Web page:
Machine Politics

By Laura Spadanuta

Next month, U.S. citizens get to exercise their right to vote. But how can they know that their votes are truly counted? It is hard to forget Florida’s infamous hanging chads and butterfly ballots from the highly contested 2000 U.S. Presidential election. The controversy worked itself all the way up to the U.S. Supreme Court and resulted in unprecedented levels of attention to the nation’s varied voting methods.

Less well-remembered is Florida’s Congressional District 13 recount in Sarasota County in 2006. In that race, more than 18,000 votes went uncounted due to electronic voting errors. That’s just one example of how an approach that was supposed to solve the problems of 2000 led to problems of its own, such as technical vulnerabilities. It even perpetuated older problems, such as confusing ballot formats, which may have been behind those uncounted Sarasota votes.

The integrity of the voting system is integral to the health of a democracy and must be protected. But achieving that goal is not easy, as voting authorities struggling with various solutions have learned since the high-profile problems of 2000.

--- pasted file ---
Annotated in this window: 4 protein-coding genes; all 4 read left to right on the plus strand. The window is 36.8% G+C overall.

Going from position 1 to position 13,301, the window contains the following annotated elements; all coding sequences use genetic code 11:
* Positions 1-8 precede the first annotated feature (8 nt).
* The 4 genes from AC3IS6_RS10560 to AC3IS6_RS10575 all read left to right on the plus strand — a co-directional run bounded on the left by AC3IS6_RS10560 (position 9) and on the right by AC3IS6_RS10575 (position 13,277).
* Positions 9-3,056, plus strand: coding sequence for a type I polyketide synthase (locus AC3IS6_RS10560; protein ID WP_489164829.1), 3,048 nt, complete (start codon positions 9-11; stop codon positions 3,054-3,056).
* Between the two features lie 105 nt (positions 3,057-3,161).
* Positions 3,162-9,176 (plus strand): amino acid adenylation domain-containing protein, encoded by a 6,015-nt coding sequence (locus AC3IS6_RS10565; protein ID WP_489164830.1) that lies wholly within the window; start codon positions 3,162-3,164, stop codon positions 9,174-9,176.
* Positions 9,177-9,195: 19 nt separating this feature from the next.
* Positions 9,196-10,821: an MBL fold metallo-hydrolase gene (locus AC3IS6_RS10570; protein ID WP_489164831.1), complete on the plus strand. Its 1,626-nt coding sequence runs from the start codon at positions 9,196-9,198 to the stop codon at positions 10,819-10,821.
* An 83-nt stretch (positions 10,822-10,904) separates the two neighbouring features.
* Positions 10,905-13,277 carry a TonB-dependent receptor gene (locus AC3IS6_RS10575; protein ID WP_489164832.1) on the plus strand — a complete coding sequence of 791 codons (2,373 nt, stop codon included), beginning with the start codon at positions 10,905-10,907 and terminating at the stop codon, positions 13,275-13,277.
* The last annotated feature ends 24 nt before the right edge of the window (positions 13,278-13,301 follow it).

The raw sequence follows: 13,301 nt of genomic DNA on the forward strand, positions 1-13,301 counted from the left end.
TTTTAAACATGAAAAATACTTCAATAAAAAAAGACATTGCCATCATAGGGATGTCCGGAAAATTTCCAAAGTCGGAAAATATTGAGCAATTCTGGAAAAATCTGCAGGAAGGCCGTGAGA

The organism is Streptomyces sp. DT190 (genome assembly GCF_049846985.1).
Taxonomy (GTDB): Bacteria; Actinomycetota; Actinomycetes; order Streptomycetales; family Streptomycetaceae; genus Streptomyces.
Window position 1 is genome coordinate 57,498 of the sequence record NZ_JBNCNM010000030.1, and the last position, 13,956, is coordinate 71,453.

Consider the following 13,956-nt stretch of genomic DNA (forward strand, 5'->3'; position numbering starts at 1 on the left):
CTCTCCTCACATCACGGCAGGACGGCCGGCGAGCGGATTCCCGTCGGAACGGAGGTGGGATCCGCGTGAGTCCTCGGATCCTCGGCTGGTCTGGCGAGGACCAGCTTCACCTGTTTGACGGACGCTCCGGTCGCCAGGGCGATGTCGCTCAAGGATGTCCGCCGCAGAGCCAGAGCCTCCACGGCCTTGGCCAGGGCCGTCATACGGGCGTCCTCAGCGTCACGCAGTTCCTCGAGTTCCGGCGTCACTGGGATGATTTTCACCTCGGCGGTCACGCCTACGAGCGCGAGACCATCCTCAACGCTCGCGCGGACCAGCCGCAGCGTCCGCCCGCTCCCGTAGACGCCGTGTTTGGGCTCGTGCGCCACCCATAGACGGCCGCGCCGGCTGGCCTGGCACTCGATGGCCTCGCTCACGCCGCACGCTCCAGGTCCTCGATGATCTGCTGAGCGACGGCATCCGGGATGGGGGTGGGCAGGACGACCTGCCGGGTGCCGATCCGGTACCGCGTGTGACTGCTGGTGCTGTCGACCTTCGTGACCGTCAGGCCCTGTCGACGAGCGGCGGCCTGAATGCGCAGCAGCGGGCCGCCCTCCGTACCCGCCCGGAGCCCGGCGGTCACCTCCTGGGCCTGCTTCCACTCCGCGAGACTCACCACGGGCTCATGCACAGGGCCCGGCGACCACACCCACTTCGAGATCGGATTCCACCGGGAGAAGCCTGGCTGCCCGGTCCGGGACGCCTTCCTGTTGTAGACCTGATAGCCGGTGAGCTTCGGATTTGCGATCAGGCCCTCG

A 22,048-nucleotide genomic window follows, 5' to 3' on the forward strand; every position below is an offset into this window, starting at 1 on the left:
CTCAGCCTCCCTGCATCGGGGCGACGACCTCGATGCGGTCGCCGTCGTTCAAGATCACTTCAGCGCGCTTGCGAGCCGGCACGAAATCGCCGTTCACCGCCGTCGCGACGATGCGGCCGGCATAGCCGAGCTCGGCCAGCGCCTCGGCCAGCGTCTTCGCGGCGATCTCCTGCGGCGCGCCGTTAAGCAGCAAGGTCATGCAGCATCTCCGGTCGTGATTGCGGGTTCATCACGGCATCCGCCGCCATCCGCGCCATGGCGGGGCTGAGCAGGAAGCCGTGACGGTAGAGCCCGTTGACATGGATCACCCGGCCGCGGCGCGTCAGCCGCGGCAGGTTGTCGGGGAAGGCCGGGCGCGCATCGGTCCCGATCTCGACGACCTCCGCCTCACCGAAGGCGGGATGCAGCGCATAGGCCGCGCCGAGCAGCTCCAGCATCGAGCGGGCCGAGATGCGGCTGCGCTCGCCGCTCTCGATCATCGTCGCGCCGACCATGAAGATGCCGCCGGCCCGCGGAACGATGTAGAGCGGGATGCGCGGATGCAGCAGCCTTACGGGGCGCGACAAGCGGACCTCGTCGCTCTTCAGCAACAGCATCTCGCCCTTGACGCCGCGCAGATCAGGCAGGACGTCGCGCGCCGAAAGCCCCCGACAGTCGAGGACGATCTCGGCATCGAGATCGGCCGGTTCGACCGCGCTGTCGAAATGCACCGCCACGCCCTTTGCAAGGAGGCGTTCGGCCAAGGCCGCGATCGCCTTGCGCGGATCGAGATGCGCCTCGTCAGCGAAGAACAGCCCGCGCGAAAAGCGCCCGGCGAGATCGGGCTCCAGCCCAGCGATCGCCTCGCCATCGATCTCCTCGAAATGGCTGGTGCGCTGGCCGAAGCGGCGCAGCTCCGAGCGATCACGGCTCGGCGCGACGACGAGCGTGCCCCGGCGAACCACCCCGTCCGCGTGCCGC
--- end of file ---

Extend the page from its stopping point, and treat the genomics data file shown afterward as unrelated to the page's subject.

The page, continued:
Electronic Voting

To address the voting problems that created such havoc in the Bush-Gore Presidential election, the Help America Vote Act (HAVA) was passed by Congress in 2002. HAVA provided federal funding for states to upgrade their voting systems in a way that would minimize the potential for a repeat of the dimpled chad fiasco. It also directed states to facilitate voting for the disabled.

The push for systems that both clearly recorded votes and accommodated the disabled contributed to the rise in popularity of electronic voting with what are called direct recording electronic (DRE) voting machines. By 2004, nearly 30 percent of registered voters were voting on electronic machines, according to USA Today.

But it soon became clear that DRE machines created as many problems as they solved. In addition to what occurred in Sarasota, there have been numerous instances of votes not being counted and of software bugs disrupting elections.

There is one way in which the electronic voting machine problems are even worse than the older machines, says Donald Moynihan, professor of public affairs at the University of Wisconsin, Madison, who has conducted voting machine studies.

“At least with older voting technologies, you can usually tell if something’s gone wrong and try to figure out the extent of the problem,” he says, “whereas with the [new electronic] voting machines, it wasn’t always going to be apparent if something failed.” Worse, “if failure did occur, these systems failed completely, so you could lose, for example, a set of votes from an entire precinct.”



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